My thoughts? Why fix something that isn’t broken. What I mean by that is, what was wrong with windows 7 or 8? Why do you or I or any average Joe computer user need windows 10? Most millennials don’t even have home computers anymore anyways. Want to save a buck, or 7? Stick to a slightly older but more than sufficient version of Windows and go buy yourself a drink or take yourself to dinner instead ;).

Google’s Chrome version 28 released with Rich Notifications For Apps, Extensions

July 9, 2013

Google today released Chrome version 28 for Windows and Mac. The new version features a notification center, although it’s only available on Windows (in addition to Chrome OS of course). You can update to the latest release now using the browser’s built-in silent updater, or download it directly from google.com/chrome. This is also the first release of Chrome that ships with Blink instead of WebKit. You can check the Blink ID yourself tag by navigating to chrome://version/.

Adobe, Microsoft Release Critical Updates

July 9, 2013

We have seven bulletins from Microsoft this month, addressing a total of 34 vulnerabilities. Six of the bulletins are rated “critical” and allow for Remote Code Execution.

This is quite a high ratio compared to past months, and it is mostly due to the font parsing vulnerability, which is present in three of the seven bulletins. Overall, the focus is clearly on the workstation part of your infrastructure because most vulnerabilities are triggered by users browsing websites, viewing files and watching media.

Our recommendation is to start the patching process with MS13-053, a bulletin for Windows that applies to all versions of the OS. It includes a fix for two high value vulnerabilities: first, CVE-2013-3129, the previously mentioned problem with Windows font parsing. The most likely attack vector is through end users browsing a malicious web page or opening an infected document, which results in Remote Code Execution that gives control of the affected machine to the attacker.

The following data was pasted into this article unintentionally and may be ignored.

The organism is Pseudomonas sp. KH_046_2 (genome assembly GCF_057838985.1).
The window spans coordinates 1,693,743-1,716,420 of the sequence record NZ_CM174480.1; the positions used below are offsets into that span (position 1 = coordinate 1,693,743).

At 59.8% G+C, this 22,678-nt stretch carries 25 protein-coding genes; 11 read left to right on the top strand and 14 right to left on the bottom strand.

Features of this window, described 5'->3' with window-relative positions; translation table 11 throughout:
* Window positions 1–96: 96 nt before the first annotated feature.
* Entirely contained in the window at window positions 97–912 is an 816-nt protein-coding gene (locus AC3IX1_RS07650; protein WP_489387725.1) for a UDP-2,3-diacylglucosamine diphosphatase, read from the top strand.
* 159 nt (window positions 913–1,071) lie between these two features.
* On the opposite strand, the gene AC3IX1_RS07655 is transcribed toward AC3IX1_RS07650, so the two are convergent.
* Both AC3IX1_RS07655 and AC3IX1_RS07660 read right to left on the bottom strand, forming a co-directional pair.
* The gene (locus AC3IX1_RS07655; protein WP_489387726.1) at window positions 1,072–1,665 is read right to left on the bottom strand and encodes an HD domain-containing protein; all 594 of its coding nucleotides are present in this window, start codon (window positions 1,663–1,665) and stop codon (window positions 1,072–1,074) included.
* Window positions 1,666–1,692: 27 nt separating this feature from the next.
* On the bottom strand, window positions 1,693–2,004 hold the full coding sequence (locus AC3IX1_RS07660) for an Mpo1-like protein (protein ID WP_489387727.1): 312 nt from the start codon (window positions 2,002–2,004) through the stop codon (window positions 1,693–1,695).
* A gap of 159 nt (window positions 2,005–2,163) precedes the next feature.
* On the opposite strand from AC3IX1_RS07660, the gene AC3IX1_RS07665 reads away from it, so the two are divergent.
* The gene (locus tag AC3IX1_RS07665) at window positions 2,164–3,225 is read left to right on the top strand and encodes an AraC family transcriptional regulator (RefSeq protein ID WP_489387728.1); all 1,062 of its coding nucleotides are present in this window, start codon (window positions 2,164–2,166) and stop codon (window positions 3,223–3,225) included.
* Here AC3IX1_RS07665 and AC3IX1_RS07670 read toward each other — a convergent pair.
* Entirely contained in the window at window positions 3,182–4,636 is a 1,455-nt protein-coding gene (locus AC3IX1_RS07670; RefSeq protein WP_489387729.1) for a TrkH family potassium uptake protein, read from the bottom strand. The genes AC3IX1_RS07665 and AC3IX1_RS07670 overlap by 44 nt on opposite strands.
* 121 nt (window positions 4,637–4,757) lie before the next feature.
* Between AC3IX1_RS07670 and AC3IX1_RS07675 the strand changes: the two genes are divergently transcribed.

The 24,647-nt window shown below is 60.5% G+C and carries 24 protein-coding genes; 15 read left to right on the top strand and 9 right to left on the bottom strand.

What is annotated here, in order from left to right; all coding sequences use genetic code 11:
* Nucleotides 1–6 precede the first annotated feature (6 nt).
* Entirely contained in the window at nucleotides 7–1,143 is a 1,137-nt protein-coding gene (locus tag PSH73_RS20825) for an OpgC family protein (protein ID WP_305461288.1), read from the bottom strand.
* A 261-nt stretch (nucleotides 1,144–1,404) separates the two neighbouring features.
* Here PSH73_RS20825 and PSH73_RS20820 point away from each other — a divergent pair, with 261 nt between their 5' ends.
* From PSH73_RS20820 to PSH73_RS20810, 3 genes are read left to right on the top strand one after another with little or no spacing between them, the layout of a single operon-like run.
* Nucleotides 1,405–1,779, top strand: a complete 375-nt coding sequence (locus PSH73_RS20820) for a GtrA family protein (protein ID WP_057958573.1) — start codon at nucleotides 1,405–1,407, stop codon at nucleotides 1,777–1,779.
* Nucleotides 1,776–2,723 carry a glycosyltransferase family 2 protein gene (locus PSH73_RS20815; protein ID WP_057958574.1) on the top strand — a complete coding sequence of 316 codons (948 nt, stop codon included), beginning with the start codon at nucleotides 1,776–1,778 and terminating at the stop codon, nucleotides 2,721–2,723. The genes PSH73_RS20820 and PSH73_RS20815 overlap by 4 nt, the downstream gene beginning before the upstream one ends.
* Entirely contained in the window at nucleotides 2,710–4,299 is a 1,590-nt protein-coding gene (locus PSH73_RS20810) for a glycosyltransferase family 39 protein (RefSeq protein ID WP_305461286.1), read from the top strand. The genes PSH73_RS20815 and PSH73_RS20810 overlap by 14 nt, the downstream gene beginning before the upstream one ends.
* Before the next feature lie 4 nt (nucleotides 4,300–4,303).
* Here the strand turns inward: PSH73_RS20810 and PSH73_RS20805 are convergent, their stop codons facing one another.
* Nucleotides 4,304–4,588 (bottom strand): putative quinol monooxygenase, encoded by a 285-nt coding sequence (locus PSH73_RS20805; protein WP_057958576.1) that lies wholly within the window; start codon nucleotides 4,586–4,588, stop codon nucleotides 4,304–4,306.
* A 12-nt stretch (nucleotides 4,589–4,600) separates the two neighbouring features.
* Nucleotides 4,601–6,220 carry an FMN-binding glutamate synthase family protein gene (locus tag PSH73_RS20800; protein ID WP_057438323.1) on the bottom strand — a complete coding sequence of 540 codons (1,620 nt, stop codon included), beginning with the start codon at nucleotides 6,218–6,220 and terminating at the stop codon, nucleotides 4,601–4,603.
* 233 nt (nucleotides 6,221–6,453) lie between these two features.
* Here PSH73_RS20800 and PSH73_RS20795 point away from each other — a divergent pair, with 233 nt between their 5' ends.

The second high profile vulnerability is CVE-2013-3660, a local Windows 0-day, which got its start by a post from Tavis Ormandy on the ”full disclosure” mailing list, and which soon after had several implementations published in underground forums and in security research tools such as Metasploit and Core Impact.

Next on our list is MS13-055, a bulletin for Internet Explorer (IE) that affects all current production versions, from IE 6 to IE10. It addresses 17 vulnerabilities, and several of them can be used to gain control over the attacked workstation through a malicious web page. Since several of the vulnerabilities have an exploitation index of “1,” indicating that the development of an exploit is well within the capabilities of attacks teams, it is worth addressing as quickly as possible.

Two of the remaining bulletins MS13-052 (.NET and Silverlight) andMS13-054 (GDI+) are results of the same font parsing vulnerability (CVE-2013-3129) affecting the font implementations in these software packages, which are separate from the Windows OS due to architectural reasons and increase the severity of these bulletins to “critical.” A single vulnerability appearing in several bulletins is not common but has happened before, for example in MS12-034 (Silverlight) and MS12-039 (Lync), which addressed both the font vulnerability CVE-2012-0159.

The remaining critical bulletins are MS13-057 (Windows Media), which is triggered by a malicious media file, and MS13-058(DirectShow), which fixes a vulnerability CVE-2013- in the GIF graphics format. MS13-058 is lowest on our list, since there is no Microsoft product using the vulnerable GIF function. However, third-party applications are potentially affected.